Today, apart from the usual naysayers in Quebec, organizing their manifestations whenever the Crown comes to town, the debate over our monarchist status has been quiet. This despite a heated constitutional screaming match over the status of the Senate. While the political class appears eager to debate one relic, they seem loathe to consider the other.

Cosh sees the royal abolition debate raging somewhere in the future. But rather than it ending with Canadians taking a metaphorical guillotine to the office, he thinks it will give monarchists a chance to properly defend their love of the Crown.

Our elected soft monarchists

The group Citizens for a Canadian Republic, however, is more convinced that debate will end with Canada cutting the umbilical cord.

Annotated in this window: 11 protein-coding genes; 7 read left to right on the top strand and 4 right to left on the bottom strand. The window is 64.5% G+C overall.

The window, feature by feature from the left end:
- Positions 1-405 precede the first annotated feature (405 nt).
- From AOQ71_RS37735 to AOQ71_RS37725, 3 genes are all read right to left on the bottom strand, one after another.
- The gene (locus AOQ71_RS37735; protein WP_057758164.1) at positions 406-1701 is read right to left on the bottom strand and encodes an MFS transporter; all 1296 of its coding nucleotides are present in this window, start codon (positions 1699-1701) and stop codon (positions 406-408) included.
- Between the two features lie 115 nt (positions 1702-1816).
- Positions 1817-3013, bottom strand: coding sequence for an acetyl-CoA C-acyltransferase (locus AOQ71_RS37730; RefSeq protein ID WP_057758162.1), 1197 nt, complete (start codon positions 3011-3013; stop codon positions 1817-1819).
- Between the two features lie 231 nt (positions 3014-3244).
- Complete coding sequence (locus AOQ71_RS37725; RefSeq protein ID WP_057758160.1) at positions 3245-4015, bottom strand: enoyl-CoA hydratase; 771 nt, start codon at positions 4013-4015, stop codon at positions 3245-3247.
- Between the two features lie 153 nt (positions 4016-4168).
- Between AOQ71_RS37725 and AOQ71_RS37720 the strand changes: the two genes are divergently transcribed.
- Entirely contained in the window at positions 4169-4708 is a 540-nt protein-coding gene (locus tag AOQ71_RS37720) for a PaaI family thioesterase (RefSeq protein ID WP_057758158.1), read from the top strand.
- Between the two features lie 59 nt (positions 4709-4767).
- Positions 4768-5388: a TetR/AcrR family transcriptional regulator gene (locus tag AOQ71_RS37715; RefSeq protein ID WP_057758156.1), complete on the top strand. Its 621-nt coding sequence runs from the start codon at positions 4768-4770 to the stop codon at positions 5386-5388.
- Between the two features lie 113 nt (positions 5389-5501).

J.J. McCullough, a Vancouver-based spokesperson for the group, has a level of smugness in his voice when he learns of the poll.

"These kind of numbers flow in one direction." That direction, he suggests, is away from monarchism.

In past years McCullough's group has pushed the federal parties to propose alternatives to our head of state, but hasn't gotten much for its trouble.

Before the 2011 election, the group ranked the parties on how open they were to ending ties to the monarchy -- the Tories, unsurprisingly, were deemed the least open, followed by the Greens, Liberals and NDP respectively.

The Liberals proposed a policy amendment at a 2012 convention to jettison the royal tradition, but it failed. This year, the NDP introduced a proposal to cut the Queen from our citizenship oaths, but otherwise tend to keep quiet on the issue. The Harper government, meanwhile, affixes "Royal" to any department it can get its hands on. (They start with the Royal Canadian Air Force, next it could be the Royal Food Inspection Agency.)

McCullough notes that the parties are pretty well stacked with soft monarchists -- not "the tea and crumpet-type people," but monarchists nevertheless -- and they're loathe to break the status quo.